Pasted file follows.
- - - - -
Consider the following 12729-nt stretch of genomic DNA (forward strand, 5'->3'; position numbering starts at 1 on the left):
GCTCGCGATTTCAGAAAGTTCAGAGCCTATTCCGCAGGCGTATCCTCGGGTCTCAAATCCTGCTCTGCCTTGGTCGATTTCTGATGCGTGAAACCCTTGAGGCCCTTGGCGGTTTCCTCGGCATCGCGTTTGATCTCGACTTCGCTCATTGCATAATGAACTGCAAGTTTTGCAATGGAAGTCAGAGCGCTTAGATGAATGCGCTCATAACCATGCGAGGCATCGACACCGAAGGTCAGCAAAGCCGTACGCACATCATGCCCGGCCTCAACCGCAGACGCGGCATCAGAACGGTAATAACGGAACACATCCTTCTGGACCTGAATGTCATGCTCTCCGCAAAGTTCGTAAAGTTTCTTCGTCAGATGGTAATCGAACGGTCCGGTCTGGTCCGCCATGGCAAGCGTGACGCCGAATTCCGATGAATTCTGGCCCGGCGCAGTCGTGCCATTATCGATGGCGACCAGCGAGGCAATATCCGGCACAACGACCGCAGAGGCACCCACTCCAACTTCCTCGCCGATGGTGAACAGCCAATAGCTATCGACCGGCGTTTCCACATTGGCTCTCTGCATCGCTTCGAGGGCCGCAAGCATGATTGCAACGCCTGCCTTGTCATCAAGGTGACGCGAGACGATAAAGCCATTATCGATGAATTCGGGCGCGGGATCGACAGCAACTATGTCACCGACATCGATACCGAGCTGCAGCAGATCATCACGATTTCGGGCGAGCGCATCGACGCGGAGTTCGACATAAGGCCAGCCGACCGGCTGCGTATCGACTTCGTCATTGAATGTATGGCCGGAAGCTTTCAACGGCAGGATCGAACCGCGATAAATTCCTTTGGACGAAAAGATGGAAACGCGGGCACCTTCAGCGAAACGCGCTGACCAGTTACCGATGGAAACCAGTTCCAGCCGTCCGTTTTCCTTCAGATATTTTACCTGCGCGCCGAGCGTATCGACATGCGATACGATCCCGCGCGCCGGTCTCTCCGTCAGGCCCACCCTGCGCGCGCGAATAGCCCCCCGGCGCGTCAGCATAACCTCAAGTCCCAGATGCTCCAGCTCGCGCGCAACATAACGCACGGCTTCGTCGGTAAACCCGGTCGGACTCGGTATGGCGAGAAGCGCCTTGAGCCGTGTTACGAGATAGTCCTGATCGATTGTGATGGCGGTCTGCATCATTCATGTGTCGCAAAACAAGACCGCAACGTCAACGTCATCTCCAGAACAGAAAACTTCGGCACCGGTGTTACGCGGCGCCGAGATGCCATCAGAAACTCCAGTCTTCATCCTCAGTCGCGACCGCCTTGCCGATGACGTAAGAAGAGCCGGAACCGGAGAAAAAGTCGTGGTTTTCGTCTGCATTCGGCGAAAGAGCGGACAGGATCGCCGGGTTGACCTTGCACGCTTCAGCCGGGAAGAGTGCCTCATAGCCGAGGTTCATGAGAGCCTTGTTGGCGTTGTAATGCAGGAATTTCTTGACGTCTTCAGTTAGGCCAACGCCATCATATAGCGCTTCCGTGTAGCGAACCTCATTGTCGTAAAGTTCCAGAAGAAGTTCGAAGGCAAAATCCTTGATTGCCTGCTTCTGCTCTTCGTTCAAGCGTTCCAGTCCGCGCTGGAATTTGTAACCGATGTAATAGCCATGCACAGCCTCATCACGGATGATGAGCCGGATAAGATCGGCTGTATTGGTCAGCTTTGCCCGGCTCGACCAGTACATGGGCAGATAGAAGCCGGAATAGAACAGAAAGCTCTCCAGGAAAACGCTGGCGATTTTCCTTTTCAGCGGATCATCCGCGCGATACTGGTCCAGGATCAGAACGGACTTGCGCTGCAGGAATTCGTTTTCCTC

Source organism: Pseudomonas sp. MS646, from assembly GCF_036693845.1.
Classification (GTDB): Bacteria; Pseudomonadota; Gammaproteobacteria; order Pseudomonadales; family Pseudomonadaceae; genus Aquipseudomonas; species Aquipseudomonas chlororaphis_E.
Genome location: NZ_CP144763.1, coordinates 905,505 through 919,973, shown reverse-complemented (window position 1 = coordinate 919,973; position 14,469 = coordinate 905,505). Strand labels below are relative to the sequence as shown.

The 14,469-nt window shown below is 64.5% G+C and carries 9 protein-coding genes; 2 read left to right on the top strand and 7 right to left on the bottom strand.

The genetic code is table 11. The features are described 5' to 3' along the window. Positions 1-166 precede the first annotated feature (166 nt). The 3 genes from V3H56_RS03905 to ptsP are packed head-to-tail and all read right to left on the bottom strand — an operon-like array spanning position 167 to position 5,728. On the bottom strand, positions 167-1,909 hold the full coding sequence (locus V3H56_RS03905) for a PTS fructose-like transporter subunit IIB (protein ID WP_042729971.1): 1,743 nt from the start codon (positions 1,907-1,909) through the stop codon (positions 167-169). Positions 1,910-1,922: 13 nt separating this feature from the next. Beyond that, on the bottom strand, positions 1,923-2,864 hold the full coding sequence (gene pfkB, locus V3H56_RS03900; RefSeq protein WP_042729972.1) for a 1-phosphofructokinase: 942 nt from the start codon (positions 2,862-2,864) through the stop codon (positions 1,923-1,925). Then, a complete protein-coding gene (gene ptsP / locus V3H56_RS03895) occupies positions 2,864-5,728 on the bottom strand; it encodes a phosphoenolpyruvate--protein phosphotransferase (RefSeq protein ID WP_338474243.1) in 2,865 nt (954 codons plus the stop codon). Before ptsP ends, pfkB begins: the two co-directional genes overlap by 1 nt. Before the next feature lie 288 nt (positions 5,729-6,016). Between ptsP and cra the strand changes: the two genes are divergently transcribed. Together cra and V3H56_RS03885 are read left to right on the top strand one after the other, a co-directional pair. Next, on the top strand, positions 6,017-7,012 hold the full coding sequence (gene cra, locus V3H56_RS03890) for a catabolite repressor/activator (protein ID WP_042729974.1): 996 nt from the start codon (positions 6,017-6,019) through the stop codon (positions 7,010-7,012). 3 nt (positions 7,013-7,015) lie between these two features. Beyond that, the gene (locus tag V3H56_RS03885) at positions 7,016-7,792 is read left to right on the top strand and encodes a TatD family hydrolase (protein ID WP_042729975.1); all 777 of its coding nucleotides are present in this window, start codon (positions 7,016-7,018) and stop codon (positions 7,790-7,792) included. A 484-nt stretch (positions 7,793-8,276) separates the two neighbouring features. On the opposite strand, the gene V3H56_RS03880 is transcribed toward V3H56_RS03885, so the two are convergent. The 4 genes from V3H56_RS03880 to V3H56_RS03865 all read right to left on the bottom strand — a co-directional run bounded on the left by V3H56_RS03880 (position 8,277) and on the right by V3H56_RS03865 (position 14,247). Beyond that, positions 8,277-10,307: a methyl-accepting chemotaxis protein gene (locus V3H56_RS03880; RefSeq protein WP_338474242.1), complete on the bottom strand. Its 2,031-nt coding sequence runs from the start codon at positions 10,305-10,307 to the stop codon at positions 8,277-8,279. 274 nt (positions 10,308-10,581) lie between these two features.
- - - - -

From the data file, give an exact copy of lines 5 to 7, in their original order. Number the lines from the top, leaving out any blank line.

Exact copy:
Genome location: NZ_CP144763.1, coordinates 905,505 through 919,973, shown reverse-complemented (window position 1 = coordinate 919,973; position 14,469 = coordinate 905,505). Strand labels below are relative to the sequence as shown.

The 14,469-nt window shown below is 64.5% G+C and carries 9 protein-coding genes; 2 read left to right on the top strand and 7 right to left on the bottom strand.

The genetic code is table 11. The features are described 5' to 3' along the window. Positions 1-166 precede the first annotated feature (166 nt). The 3 genes from V3H56_RS03905 to ptsP are packed head-to-tail and all read right to left on the bottom strand — an operon-like array spanning position 167 to position 5,728. On the bottom strand, positions 167-1,909 hold the full coding sequence (locus V3H56_RS03905) for a PTS fructose-like transporter subunit IIB (protein ID WP_042729971.1): 1,743 nt from the start codon (positions 1,907-1,909) through the stop codon (positions 167-169). Positions 1,910-1,922: 13 nt separating this feature from the next. Beyond that, on the bottom strand, positions 1,923-2,864 hold the full coding sequence (gene pfkB, locus V3H56_RS03900; RefSeq protein WP_042729972.1) for a 1-phosphofructokinase: 942 nt from the start codon (positions 2,862-2,864) through the stop codon (positions 1,923-1,925). Then, a complete protein-coding gene (gene ptsP / locus V3H56_RS03895) occupies positions 2,864-5,728 on the bottom strand; it encodes a phosphoenolpyruvate--protein phosphotransferase (RefSeq protein ID WP_338474243.1) in 2,865 nt (954 codons plus the stop codon). Before ptsP ends, pfkB begins: the two co-directional genes overlap by 1 nt. Before the next feature lie 288 nt (positions 5,729-6,016). Between ptsP and cra the strand changes: the two genes are divergently transcribed. Together cra and V3H56_RS03885 are read left to right on the top strand one after the other, a co-directional pair. Next, on the top strand, positions 6,017-7,012 hold the full coding sequence (gene cra, locus V3H56_RS03890) for a catabolite repressor/activator (protein ID WP_042729974.1): 996 nt from the start codon (positions 6,017-6,019) through the stop codon (positions 7,010-7,012). 3 nt (positions 7,013-7,015) lie between these two features. Beyond that, the gene (locus tag V3H56_RS03885) at positions 7,016-7,792 is read left to right on the top strand and encodes a TatD family hydrolase (protein ID WP_042729975.1); all 777 of its coding nucleotides are present in this window, start codon (positions 7,016-7,018) and stop codon (positions 7,790-7,792) included. A 484-nt stretch (positions 7,793-8,276) separates the two neighbouring features. On the opposite strand, the gene V3H56_RS03880 is transcribed toward V3H56_RS03885, so the two are convergent. The 4 genes from V3H56_RS03880 to V3H56_RS03865 all read right to left on the bottom strand — a co-directional run bounded on the left by V3H56_RS03880 (position 8,277) and on the right by V3H56_RS03865 (position 14,247). Beyond that, positions 8,277-10,307: a methyl-accepting chemotaxis protein gene (locus V3H56_RS03880; RefSeq protein WP_338474242.1), complete on the bottom strand. Its 2,031-nt coding sequence runs from the start codon at positions 10,305-10,307 to the stop codon at positions 8,277-8,279. 274 nt (positions 10,308-10,581) lie between these two features.